Camras, Carl B. ; Wax, Martin B. ; Ritch, Robert ; Weinreb, Robert ; Robin, Alan L. ; Higginbotham, Eve J. ; Lustgarten, Jacqueline ; Stewart, William C. ; Sherwood, Mark ; Krupin, Theodore ; Wilensky, Jacob ; Cioffi, George A. ; Katz, L. Jay ; Schumer, Robert A. ; Kaufman, Paul L. ; Minckler, Don ; Zimmerman, Thom ; Stjernschantz, Johan. / Latanoprost treatment for glaucoma : Effects of treating for 1 year and of switching from timolol. In: American Journal of Ophthalmology. 1998 ; Vol. 126, No. 3. pp. 390-399.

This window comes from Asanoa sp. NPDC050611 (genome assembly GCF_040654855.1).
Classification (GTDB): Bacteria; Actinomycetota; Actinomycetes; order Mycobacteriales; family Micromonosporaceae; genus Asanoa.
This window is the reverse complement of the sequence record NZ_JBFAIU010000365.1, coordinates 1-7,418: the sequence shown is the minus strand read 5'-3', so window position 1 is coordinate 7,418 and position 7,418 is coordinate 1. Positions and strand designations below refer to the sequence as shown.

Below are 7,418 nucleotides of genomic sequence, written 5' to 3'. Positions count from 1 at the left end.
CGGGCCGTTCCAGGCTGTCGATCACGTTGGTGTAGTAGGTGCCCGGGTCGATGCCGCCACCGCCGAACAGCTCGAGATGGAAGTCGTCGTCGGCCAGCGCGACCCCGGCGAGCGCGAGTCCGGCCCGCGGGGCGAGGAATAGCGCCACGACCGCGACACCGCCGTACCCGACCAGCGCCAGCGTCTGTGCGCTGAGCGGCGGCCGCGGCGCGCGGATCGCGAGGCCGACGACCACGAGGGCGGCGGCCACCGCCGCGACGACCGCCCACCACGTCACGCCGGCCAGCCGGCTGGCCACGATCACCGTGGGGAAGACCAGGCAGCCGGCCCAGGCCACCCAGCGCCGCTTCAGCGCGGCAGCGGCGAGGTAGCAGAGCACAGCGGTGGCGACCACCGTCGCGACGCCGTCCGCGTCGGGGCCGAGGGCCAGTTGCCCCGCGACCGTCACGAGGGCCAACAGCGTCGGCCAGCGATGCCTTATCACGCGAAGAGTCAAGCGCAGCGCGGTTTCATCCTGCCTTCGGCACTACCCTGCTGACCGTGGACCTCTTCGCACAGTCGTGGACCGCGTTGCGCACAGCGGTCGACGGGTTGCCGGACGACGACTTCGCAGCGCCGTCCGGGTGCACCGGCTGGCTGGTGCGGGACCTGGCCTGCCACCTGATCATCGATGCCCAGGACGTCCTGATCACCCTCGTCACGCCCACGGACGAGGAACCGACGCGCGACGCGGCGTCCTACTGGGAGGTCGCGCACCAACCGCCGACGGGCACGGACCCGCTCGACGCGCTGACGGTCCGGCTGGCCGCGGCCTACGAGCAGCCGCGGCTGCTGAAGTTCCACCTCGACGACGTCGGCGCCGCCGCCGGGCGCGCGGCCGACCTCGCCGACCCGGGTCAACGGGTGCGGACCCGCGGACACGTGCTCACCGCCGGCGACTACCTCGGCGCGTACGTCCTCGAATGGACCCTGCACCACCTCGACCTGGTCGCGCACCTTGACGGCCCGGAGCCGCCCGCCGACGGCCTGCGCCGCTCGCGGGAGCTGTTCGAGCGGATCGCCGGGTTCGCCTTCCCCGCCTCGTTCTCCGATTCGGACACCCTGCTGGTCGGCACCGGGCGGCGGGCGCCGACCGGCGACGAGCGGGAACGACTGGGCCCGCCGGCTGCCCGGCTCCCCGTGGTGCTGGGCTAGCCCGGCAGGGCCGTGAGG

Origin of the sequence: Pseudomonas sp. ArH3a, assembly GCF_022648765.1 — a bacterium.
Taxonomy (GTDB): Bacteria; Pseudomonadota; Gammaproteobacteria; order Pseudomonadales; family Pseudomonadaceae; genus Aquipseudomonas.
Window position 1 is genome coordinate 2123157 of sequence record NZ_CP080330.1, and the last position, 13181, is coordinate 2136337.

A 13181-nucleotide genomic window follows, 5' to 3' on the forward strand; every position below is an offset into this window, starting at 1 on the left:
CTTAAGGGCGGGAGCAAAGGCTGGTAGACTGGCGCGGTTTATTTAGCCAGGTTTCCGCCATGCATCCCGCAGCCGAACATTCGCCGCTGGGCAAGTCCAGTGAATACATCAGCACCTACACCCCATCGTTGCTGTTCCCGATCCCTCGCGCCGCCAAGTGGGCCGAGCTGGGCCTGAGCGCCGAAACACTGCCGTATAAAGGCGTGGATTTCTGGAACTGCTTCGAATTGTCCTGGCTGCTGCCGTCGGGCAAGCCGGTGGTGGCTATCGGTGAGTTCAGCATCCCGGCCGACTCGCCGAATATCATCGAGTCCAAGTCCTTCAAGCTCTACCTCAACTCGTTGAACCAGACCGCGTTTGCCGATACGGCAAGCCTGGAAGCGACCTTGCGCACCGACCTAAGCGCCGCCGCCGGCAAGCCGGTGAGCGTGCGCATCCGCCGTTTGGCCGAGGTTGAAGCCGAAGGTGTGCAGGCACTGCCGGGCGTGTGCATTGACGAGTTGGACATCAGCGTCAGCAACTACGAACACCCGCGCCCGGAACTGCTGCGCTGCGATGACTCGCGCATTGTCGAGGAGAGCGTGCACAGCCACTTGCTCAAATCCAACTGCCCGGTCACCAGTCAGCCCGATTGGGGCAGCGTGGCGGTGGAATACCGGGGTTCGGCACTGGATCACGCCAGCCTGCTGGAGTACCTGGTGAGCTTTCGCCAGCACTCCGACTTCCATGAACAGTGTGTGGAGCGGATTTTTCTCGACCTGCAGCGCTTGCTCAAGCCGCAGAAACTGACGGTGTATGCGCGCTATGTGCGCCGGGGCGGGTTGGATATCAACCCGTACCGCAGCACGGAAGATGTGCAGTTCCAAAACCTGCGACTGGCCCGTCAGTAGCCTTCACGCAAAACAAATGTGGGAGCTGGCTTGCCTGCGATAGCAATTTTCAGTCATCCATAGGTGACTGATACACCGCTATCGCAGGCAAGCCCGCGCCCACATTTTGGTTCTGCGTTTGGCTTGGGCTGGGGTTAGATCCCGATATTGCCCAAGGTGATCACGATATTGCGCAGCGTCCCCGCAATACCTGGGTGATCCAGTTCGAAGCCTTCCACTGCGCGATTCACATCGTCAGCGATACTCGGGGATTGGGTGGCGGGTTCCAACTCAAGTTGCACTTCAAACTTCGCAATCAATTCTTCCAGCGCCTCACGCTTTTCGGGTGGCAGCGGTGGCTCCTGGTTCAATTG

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abstract = "PURPOSE: To determine the efficacy and safety of latanoprost treatment for 1 year in glaucoma patients, and to evaluate the effects of switching from timolol to latanoprost therapy. METHODS: Latanoprost 0.005{\%} was topically applied once daily without masking for 6 months in 223 patients with elevated intraocular pressure after previous treatment with latanoprost once daily or 0.5{\%} timolol twice daily for 6 months in a multicenter, randomized, double-masked, parallel group study. RESULTS: Compared with baseline values before treatment, a significant (P < .0001) diurnal reduction in intraocular pressure of 6 to 8 mm Hg was maintained with minimal fluctuation for the duration of treatment. When treatment was switched from timolol to latanoprost, intraocular pressure was reduced by 1.5 ± 0.3 mm Hg (mean ± SEM; 8{\%} change in intraocular pressure; 31{\%} of the intraocular pressure reduction produced by timolol; P < .001) compared with the change in intraocular pressure in patients remaining on latanoprost therapy. Of the patients initially enrolled, 95{\%} successfully completed treatment. There was a slight overall increase in conjunctival hyperemia in patients who switched from timolol to latanoprost, but no change in those who continued latanoprost. The timolol-induced reduction of resting heart rate returned to baseline levels after switching to latanoprost. Of the 247 patients treated with latanoprost during the masked and/or open-label studies, 12 (5{\%}) demonstrated a definite (n = 4) or possible (n = 8) increase in iris pigmentation. CONCLUSIONS: Latanoprost is a well-tolerated ocular hypotensive agent that appears to be more effective than timolol in reducing intraocular pressure. The increase in iris pigmentation appears to be harmless but requires further investigation.",